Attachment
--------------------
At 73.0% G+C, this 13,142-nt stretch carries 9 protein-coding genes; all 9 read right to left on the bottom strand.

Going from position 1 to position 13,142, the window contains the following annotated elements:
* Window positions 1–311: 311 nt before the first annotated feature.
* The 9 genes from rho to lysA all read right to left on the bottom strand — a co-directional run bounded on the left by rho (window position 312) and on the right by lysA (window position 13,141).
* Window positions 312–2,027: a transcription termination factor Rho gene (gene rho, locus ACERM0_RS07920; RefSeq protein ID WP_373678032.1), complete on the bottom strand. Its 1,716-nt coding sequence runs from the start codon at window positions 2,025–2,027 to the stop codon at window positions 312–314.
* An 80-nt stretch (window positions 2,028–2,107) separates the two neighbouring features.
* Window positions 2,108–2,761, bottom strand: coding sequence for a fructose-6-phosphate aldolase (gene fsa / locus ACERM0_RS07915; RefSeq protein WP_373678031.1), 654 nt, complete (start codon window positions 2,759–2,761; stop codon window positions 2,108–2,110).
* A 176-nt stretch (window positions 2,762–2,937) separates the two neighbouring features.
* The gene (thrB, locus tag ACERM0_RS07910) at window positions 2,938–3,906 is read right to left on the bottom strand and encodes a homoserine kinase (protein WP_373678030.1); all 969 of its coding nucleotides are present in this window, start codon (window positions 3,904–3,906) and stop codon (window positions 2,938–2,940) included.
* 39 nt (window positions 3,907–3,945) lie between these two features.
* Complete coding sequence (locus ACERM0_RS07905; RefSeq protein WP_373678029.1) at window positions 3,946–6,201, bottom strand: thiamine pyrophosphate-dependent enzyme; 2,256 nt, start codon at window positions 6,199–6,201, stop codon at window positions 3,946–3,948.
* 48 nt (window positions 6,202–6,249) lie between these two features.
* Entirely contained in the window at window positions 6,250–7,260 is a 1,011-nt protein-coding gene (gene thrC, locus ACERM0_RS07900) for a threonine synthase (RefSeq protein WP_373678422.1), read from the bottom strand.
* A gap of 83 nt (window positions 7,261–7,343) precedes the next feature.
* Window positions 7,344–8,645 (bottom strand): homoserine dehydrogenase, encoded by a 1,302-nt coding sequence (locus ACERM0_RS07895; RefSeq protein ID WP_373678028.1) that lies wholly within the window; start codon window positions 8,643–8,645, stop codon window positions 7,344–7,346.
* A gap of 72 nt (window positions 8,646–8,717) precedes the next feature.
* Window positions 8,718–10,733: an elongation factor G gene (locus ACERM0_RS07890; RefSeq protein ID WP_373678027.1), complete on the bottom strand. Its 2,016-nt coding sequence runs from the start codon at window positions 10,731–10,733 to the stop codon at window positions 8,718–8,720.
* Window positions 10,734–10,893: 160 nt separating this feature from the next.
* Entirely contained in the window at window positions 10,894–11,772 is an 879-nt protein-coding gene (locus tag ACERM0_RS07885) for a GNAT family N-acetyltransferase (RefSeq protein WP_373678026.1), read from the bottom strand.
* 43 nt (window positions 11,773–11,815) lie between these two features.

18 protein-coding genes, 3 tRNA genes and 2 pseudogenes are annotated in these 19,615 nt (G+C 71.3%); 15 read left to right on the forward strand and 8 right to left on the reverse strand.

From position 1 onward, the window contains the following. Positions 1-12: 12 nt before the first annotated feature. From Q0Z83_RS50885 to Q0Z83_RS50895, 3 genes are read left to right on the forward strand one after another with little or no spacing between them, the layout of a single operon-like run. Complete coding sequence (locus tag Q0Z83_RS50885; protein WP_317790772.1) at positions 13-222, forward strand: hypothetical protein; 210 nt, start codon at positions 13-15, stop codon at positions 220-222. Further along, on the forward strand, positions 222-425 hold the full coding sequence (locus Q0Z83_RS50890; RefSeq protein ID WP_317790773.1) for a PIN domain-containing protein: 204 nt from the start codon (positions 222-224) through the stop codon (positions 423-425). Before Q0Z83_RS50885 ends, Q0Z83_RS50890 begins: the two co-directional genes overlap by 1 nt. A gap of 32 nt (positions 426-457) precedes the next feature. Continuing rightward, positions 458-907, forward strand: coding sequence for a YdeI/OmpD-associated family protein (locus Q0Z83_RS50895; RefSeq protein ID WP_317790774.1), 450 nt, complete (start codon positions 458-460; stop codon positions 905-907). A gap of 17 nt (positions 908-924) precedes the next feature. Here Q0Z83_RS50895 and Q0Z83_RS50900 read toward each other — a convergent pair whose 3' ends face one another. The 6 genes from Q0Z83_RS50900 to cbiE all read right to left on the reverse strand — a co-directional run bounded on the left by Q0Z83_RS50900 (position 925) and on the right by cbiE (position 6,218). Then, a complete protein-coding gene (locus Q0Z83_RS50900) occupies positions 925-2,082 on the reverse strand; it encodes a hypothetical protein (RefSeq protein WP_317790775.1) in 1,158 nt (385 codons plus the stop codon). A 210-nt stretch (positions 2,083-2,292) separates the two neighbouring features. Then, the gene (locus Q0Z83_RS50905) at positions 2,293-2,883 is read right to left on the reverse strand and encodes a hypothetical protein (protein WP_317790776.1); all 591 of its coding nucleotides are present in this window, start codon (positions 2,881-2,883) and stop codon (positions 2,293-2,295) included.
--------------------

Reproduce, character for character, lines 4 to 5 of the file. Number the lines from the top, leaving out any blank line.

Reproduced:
* The 9 genes from rho to lysA all read right to left on the bottom strand — a co-directional run bounded on the left by rho (window position 312) and on the right by lysA (window position 13,141).
* Window positions 312–2,027: a transcription termination factor Rho gene (gene rho, locus ACERM0_RS07920; RefSeq protein ID WP_373678032.1), complete on the bottom strand. Its 1,716-nt coding sequence runs from the start codon at window positions 2,025–2,027 to the stop codon at window positions 312–314.